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Misclassification as an Independent Contractor can Result in Wrongful Loss of Workers’ Comp Benefits

Misclassification as an Independent Contractor can Result in Wrongful Loss of Workers’ Comp Benefits

Any time a company hires an individual, the company must classify that individual as an employee, an independent contractor, volunteer, intern, or another appropriate title. This article will focus on the two most common classifications–”employee” and “independent contractor.” These terms are more than just labels, as they have many legal implications depending on how a worker is classified. There are many differences between an employee and an independent contractor, including the protections you are provided under employment laws and the benefits to which you are entitled. One important difference is that the large majority of employees are covered by their employer’s workers’ compensation insurance while independent contractors are not. Workers compensation benefits are very important in the event that you are involved in a workplace accident or otherwise sustain a work-related injury or illness. Workers’ comp insurance can provide you with the appropriate medical care for your injury and can provide compensation for the income you lost if you missed work during your recovery. In addition, you can receive additional compensation if your on the job injury resulted in a permanent disability or disfigurement. Many independent contractors work in relatively dangerous fields, including construction or driving a commercial truck. This puts them at a high risk of serious injuries in the course of their work. However, if they are injured, their employer is under no obligation to make a workers’ compensation claim to provide them benefits. Independent contractor classification is often wrong While some workers are clearly employees and some are clearly independent contractors, the classification for others may not be as immediately obvious. Too many companies automatically refer...
Workers’ Compensation for Psychological Injuries

Workers’ Compensation for Psychological Injuries

When you think of an on the job injury, you likely think of physical injuries that result from an accident or traumatic event or injuries that occur after repetitive movements. However, there is another class of injuries that can be very serious and that are regularly the subject of workers’ compensation claims. [1] Work-related psychological injuries can develop in many ways and for many reasons though the subsequent workers’ compensation claims can be difficult. Anyone who believes that they are entitled to benefits because of a work-related psychological or mental condition should discuss their situation with an experienced Delaware workers’ comp lawyer as soon as possible. Psychological injuries connected to a workplace accident Often, psychological injuries arise as a result of a physical injury that occurred on the job. When a worker sustains a particularly severe injury, it may have many effects in their life that may trigger chronic depression, anxiety, or related mental conditions. These effects can include: • Severe physical pain • Frustration regarding physical or cognitive limitations • Permanent scarring, disfigurement, or change in appearance Undergoing treatment for both a physical injury and psychological injury simultaneously can be both financially and mentally taxing and a psychological injury can postpone a return to work. Workers deserve to recover for not only their on the job physical injuries, but also any subsequent mental conditions that develop as a result of the accident. Post-traumatic stress disorder (PTSD) Post-traumatic stress disorder is a mental condition that can develop after an individual experiences a traumatic event. Such a traumatic event can involve injury to the PTSD sufferer or may simply involve...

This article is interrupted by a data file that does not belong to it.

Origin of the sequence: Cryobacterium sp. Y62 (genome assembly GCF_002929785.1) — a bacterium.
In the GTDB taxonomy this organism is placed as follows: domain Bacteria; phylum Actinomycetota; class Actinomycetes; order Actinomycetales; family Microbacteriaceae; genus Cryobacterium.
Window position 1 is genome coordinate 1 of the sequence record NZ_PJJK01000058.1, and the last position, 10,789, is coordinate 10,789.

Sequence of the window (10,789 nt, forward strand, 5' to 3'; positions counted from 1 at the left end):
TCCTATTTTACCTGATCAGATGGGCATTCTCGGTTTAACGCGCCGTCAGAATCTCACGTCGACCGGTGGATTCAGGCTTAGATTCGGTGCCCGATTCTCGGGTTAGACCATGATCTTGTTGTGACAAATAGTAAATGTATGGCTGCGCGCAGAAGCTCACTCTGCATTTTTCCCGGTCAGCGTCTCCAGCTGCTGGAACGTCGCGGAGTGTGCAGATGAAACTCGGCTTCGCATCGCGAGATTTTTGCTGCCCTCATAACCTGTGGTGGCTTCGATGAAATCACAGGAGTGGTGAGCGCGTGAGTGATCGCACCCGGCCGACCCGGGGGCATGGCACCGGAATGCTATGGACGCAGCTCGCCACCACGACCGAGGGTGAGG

Why did my Employer Deny my Workers’ Compensation Claim?

Why did my Employer Deny my Workers’ Compensation Claim?

If you work for an employer that provides workers’ compensation coverage and you suffer an injury or illness on the job, you should expect to receive benefits for medical treatment, lost wages, [1] and other relevant compensable losses. However, too often, an injured employee files a claim for workers’ compensation and receives a denial of part or all of their claim. Such a denial can be stressful as a worker then has to figure out how to cover medical bills and stay in control of their finances while they recover from their injury. However, many denials are not valid and can be challenged through the Delaware workers’ compensation appeal process. Anyone who has been denied should consult with a workers’ comp lawyer who understands your rights under Delaware law. Common reasons cited for a denial When your employer or the workers’ compensation insurance company decides to deny your full claim, you should be informed of the denial and relevant reasons in writing. Some of the more common reasons cited in a denial letter include: • You did not actually suffer a serious injury or illness • Your injury did not occur in the workplace or was not otherwise work-related • Your injury does not require medical treatment • Your injury does not require time off work Simply because your employer or its insurer makes the above statements does not mean they are necessarily true, however, and you will have the chance to present evidence to the contrary if you appeal the denial. Reasons an employer may wrongfully deny a claim Since an employer pays for workers’ compensation coverage, you...